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Science & Environment
Fri August 17, 2012
Ticks — and tick-borne diseases — have become a part of life on the Cape and Islands, and across the Northeast. To address the problem and fill a need, private companies are creating new products designed to help keep ticks off us so we can avoid their dangerous bites. At the same time, researchers are developing and testing innovative ways to reduce tick populations and take the fight directly to the tick.
Part 5 of 5
Walk into Eastern Mountain Sports in Hyannis, and the anti-tick clothing is straight ahead towards the back.
Eric Johnson is the store manager. He points to a rack of egg-white shirts and light, khaki-colored pants.
"You notice these garments are long sleeve and long pants," Johnson said, "because if you're not covering these parts of you body, it can't do its job."
Impregnated in the fabric of these clothes is an insecticide and repellant called "permethrin." It's the most commonly-used chemical weapon in the war against ticks. In a way, permethrin comes from flowers. But it's man-made, a synthetic version of a naturally-occurring extract from the chrysanthemum flower. It's in lots of insecticide products -- from lice shampoos to bug bombs and mosquito sprays.
"In our footwear department, we have something called gators," Johnson said. "And no, it's not an animal that swims through the water in Florida."
Gators are pieces of fabric that prevent rocks and twigs from getting into the top of your shoe or boot. These have been treated with permethrin to keep the ticks out too. Over in the hat department is a head bandana that's been treated with permethrin. Johnson says lots of customers are looking for anti-tick stuff.
"It's growing immensely," he said. "Not only through the clothing market, but also some of the applications you can put on your on clothes. But also on your skin, on your body. Let me show you those…"
Permetherin is highly toxic to honeybees, fish and cats. It's also not for use directly on human skin. For the skin, the well-known mosquito repellant DEET is what's often recommended.
But what if we forget it at home, or don't want to use it? Maybe we neglect to wear the long pants or to respray the hiking boots before hitting the trail? One edge we have is that ticks need to drink blood for a good 24-hours before they can pass along Lyme and other diseases. So there's some time to take action.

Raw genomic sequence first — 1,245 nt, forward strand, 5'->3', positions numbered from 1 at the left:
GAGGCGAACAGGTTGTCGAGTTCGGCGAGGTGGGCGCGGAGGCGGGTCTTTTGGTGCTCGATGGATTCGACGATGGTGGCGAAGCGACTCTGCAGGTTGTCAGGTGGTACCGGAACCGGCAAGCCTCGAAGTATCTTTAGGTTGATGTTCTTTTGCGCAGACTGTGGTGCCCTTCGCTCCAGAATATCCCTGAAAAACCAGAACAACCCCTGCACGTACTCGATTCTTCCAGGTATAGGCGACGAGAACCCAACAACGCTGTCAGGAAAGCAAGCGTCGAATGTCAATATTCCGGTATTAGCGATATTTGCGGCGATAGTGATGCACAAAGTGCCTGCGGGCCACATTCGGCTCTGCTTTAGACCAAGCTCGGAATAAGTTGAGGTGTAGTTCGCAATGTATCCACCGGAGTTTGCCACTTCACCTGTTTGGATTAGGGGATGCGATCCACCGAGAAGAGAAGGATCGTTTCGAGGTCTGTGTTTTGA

"After all," Johnson said, "either prevention in the first place, or diligence in removing or finding ticks off your body is the next step. In fact we have one product called the 'tick key,' which is specifically designed to pull ticks off your body if indeed they get in there."
Permethrin is a key chemical when it comes to preventing ticks from getting on us, and researchers and private companies also are developing innovative ways to get permethrin onto the animals ticks feed upon.
Richard Ostefeld is a leading tick researcher and a senior scientists at the Cary Institute of Ecosystem Studies in Millbrook, New York.
Ostfeld says American scientists are looking at different fungi that might be used against ticks. They're exploring vaccines that would have the body attack the actual tick as soon as it latches onto us. And there's been work with natural tick enemies, such as parasitic wasps that reproduce right inside the tick.
Right now, one of the most promising methods to cut down on tick numbers is something called a 4-post deer feeding station: Attract deer with corn, then give em a good dose of permethrin while they're eating.
"You can kill about 70 percent of the ticks if you run these things year after year," Ostfeld said. "You can't stop because the ticks bounce right back. But if you have the deer stations deployed permanently then you can put a big dent in the tick population."
These feeding stations are refrigerator-sized, plastic boxes baited with a few hundred pounds of corn and armed with 4, 9-inch paint rollers. The rollers are treated with permethrin, and to eat, an animal must brush against them. The permethrin kills any adult ticks on the deer before they can lay eggs. And one of the reasons Ostfeld and others are optimistic that the stations could make a difference is because they don't just treat deer but also other large mammals that are involved in the lifecycle of the tick.